For myself I have always worried that such dogs would learn a completely different set of rules than those of normal dogs. I found that all the dogs I came across even third generation dogs retain the same rules and it was still possible to react normally with them. In Bucharest with such a number of dogs, roaming the streets this problem has even gained a mention as a warning in a traveller’s guidebook. The residence have the Mayor attempting to rid the streets of such dogs and also he is accused of using inhumane methods from Vier Pfoten and Bridgett Bardott Foundation which both wish to neuter, chip and re-home most of the dogs taken from the streets.

I watched the televising on Tuesday of a programme still promoting the old enforcement method of dog training and using the thin chocker chains. (Ask your vet what they think to these then bin them). They also interviewed me on the same programme about the modern methods of training of simply translating actions into commands in the hope this would improve their current method. The modern approach is about three times faster in training a dog than by enforcement because you do not have to fight the dog with threats of pain.

I had a question on how I trained my dog to play dead after being supposedly shot by my fingers and saying ‘bang’. I asked how they would teach this to their dog. They said they would find somewhere soft for the dog to land on and would shout bang and whip the dog’s legs from underneath the dog. When it lands flat they would then run their hands over the dog in a calming manner saying the word ‘Dead’ This way they would teach the dog that bang meant drop to the floor and dead meant be still and close its eyes until finished.

I have said to you many times there are many movements that you do not need to teach your dog like sit, stand, down etc. It is the same here as all you need to do is using a titbit when your dog is tired and lying on the floor just say BANG quietly and close your dogs eyes and teach the dog to lye still. Do try to stop them peeking as my dog would always peek to see if he could finish. Once you have this formula of Bang equals a still limp body, you can move onto the next part. Your dog now knows that the word bang means to lye still on the floor so if it is standing up it knows it must go into a down and roll over to achieve this. You do not need to teach this movement to your dog as it can work this out for itself. Once the dog goes down and lying still after a moment with praise and a titbit. Do this again but not always with a titbit and you will improve the speed at which the dog goes down and lying still. Eventually you will be able to point your fingers like a gun at your dog and say Bang quickly and your dog will drop to the floor as if shot. Once perfected this trick is a real show stopper and dogs just love to do this one for you. (Show off's and it makes you feel good too)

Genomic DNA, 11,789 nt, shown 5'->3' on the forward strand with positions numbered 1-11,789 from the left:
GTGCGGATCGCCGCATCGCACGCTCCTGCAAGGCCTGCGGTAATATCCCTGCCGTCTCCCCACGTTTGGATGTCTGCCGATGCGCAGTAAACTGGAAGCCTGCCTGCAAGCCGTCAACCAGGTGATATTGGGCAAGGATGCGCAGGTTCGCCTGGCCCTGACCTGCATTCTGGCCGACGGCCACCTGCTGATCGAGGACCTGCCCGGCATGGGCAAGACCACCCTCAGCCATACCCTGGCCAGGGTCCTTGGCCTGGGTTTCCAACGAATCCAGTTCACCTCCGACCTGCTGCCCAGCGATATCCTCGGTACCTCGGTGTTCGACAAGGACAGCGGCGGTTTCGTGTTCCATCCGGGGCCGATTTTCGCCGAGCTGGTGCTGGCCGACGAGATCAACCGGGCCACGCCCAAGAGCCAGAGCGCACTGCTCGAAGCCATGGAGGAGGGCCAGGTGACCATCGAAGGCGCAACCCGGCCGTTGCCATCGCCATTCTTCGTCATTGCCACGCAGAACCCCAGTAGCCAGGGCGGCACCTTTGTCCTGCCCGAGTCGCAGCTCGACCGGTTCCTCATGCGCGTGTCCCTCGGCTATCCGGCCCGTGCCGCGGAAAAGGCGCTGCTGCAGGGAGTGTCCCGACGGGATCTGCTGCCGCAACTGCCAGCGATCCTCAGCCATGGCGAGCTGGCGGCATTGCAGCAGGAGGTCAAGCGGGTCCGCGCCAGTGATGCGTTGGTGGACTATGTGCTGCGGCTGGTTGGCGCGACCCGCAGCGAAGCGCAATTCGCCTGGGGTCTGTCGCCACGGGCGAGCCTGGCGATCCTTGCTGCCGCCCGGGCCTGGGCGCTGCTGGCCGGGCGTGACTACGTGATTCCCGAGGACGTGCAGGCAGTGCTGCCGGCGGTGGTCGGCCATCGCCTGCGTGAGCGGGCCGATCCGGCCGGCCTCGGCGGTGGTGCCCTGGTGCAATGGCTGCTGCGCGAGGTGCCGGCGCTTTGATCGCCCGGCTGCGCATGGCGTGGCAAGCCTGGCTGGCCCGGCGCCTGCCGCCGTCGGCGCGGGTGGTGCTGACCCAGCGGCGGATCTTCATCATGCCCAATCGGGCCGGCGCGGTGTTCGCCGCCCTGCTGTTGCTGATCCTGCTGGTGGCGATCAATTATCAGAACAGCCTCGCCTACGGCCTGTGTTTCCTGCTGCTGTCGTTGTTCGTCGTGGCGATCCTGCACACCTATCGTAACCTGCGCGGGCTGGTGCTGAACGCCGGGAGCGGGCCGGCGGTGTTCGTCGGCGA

The next one is really leading on to those of you interested in working trials but is just as much fun as something to alleviate boredom. Have you ever lost your car keys in the house? My daughter bought me one I could whistle for except I cannot whistle. If you have a dog, you can teach it to find them for you. If you have a leather fob, this does help to hold your scent but keys do still have a scent of their own. Do be careful with your radio key fobs so in the beginning use an old one. When your dog wishes to play, show your dog your keys, play with them, and teach your dog to hold them without chewing. Metal is sometimes a little difficult but if a titbit and loads of praise is the reward you will find that your dog will over look this. Once you have your dog bringing them back every time then throw them behind something or cover your dog’s eyes with your hand and then say keys. Your dog will then start to use his nose if it cannot first see them. If you have to just guide your dog towards the correct area and when successful, give loads of praise and a titbit. With this behind you move on to making your dog sit outside the room, go into the room, and hide your keys. Come back out and with loads of enthusiasm (as if they needed it) your dog will shoot off into the room to find the keys. During this time, do not worry that there is a scent of titbits on your hands moving over to the keys. As time goes by be a little more careful so your dogs recognises the oily smell mixed with your body scent of your keys. Eventually you should be able to see your keys on a table and tell your dog ‘keys’ and you will have them in your hands in moments. After this, your dog should be able to find them almost anywhere in the house saving you all that previous panic.

This is our first step in teaching dogs to use their nose for mutual benefit and is the start of Working Trials nose work if you feel interested. You can do these tricks in other peoples gardens and houses and it help towards sociability because your dog has become the centre of attention and they just love to show off. You will also find you are learning to improve communication skills with your dog. Have fun and enjoy.

Next week I will have seen Vier Pfoten Romania (The Austrian version of our RSPCA) and The Bridgett Bardot Foundation to see how I might help with Romania’s dog problems. I will also tell you how to teach your dog to search for articles in a square as the first nose work exercise in Working Trials or just if you want some fun. If you have any questions or queries or want any back issues of any articles or the index to these then as before, please contact me.


Dog Behaviour Advice | Dog Behaviour Articles

©2003 - 2023
Dog Behaviour Advice - The Dogs Advice Web Site originally created by A Scully
Search Engine Optimisation by KSS Media